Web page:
His son Flipper (played by Wesley Snipes) is Spike’s version of the Mark 2 Spielberg Father, a man paying for his sins who is haunted by the fact that his poor choices are hurting the child he loves above all. One cannot end discussion of Jungle Fever without also mentioning Anthony Quinn’s smothering papa to John Turturro’s Paulie. Paulie has to stand up to his father to save his life.
Following Malcolm X is Crooklyn. Delroy Lindo plays a Spike Dad, this one explicitly based on Bill Lee. This one was written largely by Spike’s siblings, and it’s tempting to wonder if Spike had written this alone whether or not he’d have continued the story to include the father taking up with a Jewish woman “before the body was even cold” as Lee once described it. In any case, this is a fairly benign portrayal of the Spike Dad, but the film does portray him as a bit of a failure, foundering artistically and making his wife feel as if she’s doing it all alone.
Where Spielberg has taken his Daddy Issues to the mat with increasing frequency, Spike has dealt with his more irregularly. It is less of a defining aspect of his films, and it should be noted that Spike has directed his own scripts more than Spielberg.
A few more Spike Dads have to be commented on. Jake Shuttlesworth (Denzel again) is the protagonist of He Got Game, a man who has failed in epic fashion, resulting in the death of his wife and the estrangement between himself and his son. Spike’s use of Copland may seem bombastic when Jake and his son Jesus square off on the basketball court, but it fits, because this showdown stands in for all heroes who must overcome the pater familias in order to realize their own potential.
Spike seems to be letting rip his own Daddy Issues in He Got Game while simultaneously empathizing with that father. This film was a turning point for him, and I daresay he’s never shown such anger towards a father in a film since.
Finally comes a trilogy of relatively benign fathers who are nonetheless viewed as failures by their sons and by the director. In Bamboozled, the legendary Paul Mooney plays the protagonist’s talented stand-up comic father who never got a chance to become a success because of his inability to “play the game”. Even though there’s no anger, the point is clear: the Spike Dad is a cautionary figure. Even at his best, he’s usually a guy our main character doesn’t want to become.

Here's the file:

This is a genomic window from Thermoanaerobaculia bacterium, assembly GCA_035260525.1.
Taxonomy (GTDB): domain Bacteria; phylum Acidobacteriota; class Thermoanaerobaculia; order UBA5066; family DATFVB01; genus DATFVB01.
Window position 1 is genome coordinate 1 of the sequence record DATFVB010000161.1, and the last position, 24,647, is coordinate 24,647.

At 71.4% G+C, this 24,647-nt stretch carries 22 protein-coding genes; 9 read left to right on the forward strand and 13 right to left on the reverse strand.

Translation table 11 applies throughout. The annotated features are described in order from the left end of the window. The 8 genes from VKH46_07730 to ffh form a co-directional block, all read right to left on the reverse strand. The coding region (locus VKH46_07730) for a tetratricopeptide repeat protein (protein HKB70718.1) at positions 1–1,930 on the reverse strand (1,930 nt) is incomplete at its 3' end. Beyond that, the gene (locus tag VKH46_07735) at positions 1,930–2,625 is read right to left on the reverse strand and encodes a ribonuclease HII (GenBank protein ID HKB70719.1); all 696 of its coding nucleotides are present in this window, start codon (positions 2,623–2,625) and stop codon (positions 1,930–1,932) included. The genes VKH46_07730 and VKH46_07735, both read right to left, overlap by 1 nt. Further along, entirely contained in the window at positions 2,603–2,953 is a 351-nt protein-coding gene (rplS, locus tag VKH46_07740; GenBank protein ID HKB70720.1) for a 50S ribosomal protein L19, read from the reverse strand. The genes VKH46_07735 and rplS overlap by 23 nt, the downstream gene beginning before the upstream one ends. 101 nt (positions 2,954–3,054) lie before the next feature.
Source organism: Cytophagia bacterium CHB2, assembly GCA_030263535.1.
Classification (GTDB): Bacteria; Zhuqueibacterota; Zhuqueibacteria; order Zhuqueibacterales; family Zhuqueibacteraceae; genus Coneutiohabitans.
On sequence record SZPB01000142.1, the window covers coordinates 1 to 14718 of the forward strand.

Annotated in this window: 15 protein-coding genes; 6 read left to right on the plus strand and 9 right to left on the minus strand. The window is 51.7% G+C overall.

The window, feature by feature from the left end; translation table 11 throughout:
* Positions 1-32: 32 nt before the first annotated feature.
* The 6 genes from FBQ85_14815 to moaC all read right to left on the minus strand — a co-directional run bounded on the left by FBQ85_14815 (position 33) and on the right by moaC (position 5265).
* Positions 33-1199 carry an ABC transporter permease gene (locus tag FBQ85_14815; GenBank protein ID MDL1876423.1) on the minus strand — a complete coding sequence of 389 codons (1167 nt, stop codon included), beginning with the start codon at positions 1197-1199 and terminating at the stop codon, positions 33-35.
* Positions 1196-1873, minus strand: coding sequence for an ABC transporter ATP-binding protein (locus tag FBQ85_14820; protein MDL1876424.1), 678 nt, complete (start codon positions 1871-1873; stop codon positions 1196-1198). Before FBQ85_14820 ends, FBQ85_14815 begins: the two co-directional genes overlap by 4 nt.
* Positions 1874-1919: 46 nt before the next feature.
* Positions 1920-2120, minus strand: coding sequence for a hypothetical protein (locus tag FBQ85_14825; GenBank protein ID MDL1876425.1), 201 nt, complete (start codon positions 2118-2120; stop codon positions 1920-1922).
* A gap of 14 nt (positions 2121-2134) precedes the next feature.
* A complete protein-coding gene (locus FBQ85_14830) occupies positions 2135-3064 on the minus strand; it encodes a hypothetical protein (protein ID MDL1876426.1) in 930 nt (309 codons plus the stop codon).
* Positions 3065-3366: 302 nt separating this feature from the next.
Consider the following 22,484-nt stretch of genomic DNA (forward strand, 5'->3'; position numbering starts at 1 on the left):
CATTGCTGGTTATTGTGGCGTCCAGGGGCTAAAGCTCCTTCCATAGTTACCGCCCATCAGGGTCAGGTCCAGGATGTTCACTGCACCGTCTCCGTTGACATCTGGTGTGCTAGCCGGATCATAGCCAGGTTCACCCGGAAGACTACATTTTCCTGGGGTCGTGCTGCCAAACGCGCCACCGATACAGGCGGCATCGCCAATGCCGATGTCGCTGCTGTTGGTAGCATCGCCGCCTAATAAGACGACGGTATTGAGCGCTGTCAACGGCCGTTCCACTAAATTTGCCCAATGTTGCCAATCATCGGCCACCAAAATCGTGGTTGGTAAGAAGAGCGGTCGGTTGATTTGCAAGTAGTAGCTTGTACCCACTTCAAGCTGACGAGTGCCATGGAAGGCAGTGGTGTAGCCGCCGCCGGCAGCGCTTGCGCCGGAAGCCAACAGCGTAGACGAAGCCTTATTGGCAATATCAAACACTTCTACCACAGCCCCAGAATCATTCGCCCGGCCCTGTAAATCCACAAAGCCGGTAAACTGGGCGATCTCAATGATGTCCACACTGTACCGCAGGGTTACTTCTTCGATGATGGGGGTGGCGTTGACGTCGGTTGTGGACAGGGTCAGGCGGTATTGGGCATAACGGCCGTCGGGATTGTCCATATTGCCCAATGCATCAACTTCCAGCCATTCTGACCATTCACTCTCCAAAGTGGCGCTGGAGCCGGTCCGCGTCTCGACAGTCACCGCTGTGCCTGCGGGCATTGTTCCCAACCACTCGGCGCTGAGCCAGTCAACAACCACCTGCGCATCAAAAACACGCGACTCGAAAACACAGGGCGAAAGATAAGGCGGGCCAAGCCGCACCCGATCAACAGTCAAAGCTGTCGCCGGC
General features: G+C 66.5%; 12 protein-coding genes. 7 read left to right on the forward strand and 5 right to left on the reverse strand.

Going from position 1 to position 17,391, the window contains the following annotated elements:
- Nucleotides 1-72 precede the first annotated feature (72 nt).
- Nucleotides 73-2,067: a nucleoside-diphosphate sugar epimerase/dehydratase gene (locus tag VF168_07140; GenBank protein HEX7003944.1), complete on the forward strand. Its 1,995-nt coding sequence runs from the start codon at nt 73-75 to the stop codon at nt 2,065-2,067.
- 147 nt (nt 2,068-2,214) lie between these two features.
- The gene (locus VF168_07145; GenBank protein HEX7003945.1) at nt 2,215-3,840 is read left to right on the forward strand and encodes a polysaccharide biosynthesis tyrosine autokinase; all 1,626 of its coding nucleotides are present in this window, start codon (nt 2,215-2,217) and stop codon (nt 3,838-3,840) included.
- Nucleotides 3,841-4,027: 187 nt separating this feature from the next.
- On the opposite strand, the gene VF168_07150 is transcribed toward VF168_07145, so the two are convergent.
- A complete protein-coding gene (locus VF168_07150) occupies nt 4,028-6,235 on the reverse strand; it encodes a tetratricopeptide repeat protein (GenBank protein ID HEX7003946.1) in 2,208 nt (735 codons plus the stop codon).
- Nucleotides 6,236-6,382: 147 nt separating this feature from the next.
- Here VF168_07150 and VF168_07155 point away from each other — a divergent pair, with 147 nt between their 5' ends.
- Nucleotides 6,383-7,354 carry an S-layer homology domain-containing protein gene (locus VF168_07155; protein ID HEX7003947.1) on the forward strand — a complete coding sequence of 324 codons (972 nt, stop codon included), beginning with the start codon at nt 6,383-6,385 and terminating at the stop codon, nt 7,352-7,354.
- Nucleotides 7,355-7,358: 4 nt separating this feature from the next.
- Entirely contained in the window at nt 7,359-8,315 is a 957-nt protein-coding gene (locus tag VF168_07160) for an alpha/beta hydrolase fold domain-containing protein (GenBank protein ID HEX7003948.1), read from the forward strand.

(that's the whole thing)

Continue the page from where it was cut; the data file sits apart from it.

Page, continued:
The last decade also gave us Brian Cox as a bartending father in 25th Hour and Jim Brown as a pitiful wheelchair-bound diabetic in She Hate Me. Lee commented that it was hard for him and the crew to see Jim Brown act in a wheelchair (shades of West Indian Archie), and like Catch Me If You Can, we are meant to understand that in some way the son’s actions are meant to avenge the failures of the father.
This Father’s Day Weekend, a younger filmmaker’s feature length Father’s Day Card to Spielberg is playing on screens across the country. Spielberg’s love of fatherhood seems to apply to filmmaking, he seems to relish his status as beloved cinematic father figure to my generation of filmmaker. Spike, on the other hand, has been embroiled in a pissing match with a filmmaker who in a broad sense is his heir apparent; a director who has the same Oedipal need to take on Lee that Jesus Shuttlesworth displays in He Got Game.
And so, the sons have become the fathers. Their Daddy Issues were never identical, nor have they worked through them in the same way. But they both turned their considerable cinematic gifts towards the problem, and one hopes they were both as successful at making peace with their fathers as they were at making memorable, era-defining films.